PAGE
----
Countless hundreds of alumni have raced on their school track as Greyhounds, and some may have pondered their namesake as they rounded the corners, but few have actually taken an interest in the living, breathing incarnations of their mascot.
But this year the animal will be in the spotlight of student council's fundraising efforts, with the charity of the year selected as the Wisconsin chapter of Greyhound Pets of America, which helps ex-racing greyhounds find adoptive homes.
"We knew we wanted to do something with animals, and we figured, why not do something to help our own mascot," Student Council President Elliott Kucharczyk asked.
Kucharczyk, a junior, beat out other senior candidates for his position as president, and said he is trying to take full advantage of the opportunities in the position.
"You learn a lot about leadership, and how to plan events, and even how to deal with small personal issues with council members," said Kucharczyk, who has been involved in student council since seventh grade. "And beyond that, it’s a great feeling being able to help out, to be able to know that what you’re doing is having a real effect in the community."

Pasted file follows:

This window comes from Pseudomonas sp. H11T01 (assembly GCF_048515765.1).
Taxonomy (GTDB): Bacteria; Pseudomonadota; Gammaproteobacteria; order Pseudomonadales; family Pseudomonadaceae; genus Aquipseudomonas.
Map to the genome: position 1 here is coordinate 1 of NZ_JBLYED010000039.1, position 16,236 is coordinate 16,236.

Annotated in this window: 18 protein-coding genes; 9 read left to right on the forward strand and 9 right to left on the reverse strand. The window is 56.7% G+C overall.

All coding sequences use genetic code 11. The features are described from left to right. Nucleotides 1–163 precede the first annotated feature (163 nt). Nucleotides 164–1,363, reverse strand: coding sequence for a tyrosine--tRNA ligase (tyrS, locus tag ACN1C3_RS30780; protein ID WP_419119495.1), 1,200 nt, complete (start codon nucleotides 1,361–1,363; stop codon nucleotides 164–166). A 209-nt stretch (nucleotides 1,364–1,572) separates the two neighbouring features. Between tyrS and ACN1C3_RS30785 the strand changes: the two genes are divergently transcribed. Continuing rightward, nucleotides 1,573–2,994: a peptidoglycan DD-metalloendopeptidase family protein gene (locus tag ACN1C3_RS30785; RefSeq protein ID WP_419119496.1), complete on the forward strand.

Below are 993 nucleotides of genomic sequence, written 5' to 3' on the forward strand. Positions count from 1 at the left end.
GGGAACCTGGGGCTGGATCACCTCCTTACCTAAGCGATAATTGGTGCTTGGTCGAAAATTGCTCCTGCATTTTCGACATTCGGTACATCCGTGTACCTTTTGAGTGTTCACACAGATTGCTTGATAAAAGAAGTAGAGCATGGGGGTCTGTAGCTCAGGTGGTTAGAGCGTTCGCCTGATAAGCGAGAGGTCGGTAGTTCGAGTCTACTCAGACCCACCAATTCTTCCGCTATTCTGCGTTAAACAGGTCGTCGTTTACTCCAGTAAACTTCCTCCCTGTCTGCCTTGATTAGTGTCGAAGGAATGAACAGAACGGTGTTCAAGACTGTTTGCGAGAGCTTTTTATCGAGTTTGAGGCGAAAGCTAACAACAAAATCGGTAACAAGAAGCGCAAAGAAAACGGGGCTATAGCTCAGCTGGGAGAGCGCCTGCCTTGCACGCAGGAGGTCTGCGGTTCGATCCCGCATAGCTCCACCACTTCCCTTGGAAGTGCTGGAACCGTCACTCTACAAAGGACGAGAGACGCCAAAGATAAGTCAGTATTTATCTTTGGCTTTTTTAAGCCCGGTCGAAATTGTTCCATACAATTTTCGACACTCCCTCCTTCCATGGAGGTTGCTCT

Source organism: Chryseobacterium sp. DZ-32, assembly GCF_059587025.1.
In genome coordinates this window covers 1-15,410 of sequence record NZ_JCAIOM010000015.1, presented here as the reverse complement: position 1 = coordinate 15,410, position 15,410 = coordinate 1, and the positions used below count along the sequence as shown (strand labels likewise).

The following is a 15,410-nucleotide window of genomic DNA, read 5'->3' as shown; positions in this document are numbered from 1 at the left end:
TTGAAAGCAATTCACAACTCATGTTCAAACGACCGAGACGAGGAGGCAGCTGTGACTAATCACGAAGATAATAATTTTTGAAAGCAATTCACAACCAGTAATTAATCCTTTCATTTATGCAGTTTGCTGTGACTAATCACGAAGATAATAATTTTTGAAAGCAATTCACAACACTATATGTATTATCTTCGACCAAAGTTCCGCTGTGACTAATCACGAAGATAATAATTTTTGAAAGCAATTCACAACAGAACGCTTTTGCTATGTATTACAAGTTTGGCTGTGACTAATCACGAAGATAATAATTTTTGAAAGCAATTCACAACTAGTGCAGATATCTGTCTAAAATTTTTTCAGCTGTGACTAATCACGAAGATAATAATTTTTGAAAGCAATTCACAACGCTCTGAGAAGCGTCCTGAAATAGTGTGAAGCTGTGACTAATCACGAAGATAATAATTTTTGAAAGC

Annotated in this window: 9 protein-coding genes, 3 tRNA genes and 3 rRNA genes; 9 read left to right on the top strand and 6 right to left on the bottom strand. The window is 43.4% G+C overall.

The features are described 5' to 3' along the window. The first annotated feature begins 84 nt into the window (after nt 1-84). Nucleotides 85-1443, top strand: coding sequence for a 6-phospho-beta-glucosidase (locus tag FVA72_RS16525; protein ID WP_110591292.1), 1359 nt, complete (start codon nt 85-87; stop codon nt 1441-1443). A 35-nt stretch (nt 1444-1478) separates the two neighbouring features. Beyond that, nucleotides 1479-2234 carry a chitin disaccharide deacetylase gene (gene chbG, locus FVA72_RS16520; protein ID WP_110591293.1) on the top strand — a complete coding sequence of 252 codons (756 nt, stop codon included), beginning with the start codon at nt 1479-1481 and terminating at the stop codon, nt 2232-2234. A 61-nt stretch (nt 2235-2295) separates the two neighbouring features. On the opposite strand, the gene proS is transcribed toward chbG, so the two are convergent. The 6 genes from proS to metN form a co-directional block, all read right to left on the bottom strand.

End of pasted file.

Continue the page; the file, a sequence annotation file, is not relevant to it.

Over this year and next, when he is considering making another run for president, Kucharczyk said he wants to build up more community involvement in student council's annual fundraisers.
Generally, student council amasses the greatest community engagement once every three years for their Shorewood Games fundraiser to benefit the Midwest Athletes Against Childhood Cancer (MACC) Fund. Kucharczyk hopes to draw more residents to events this year, fostering an annual tradition of involvement.
Although being a junior doesn't always carry the same credibility as seniority, and he feels aware of that at times, he said it hasn't been an issue.
"You have the seniors who've been there longer than me," Kucharczyk said. "I'd be lying if I said you couldn't feel it a little bit. But something about Shorewood is everyone kind of respects each other."
The secretary, Lily Blind, is also a junior. Kucharczyk said he thinks the age difference can be refreshing for the council.
"It makes for a different dynamic," Kucharczyk said. "In the past, everyone has been in the same age group, and kind of the same group of friends. I think this is almost better because everyone comes with their own set of ideas."
The first big event the council has been planning for the greyhounds is a community run/walk to happen in May. They're also working on a student-teacher dodge ball tournament, the traditional Miss Shorewood Pageant, a concert of student bands, and an opportunity for students to volunteer with greyhounds.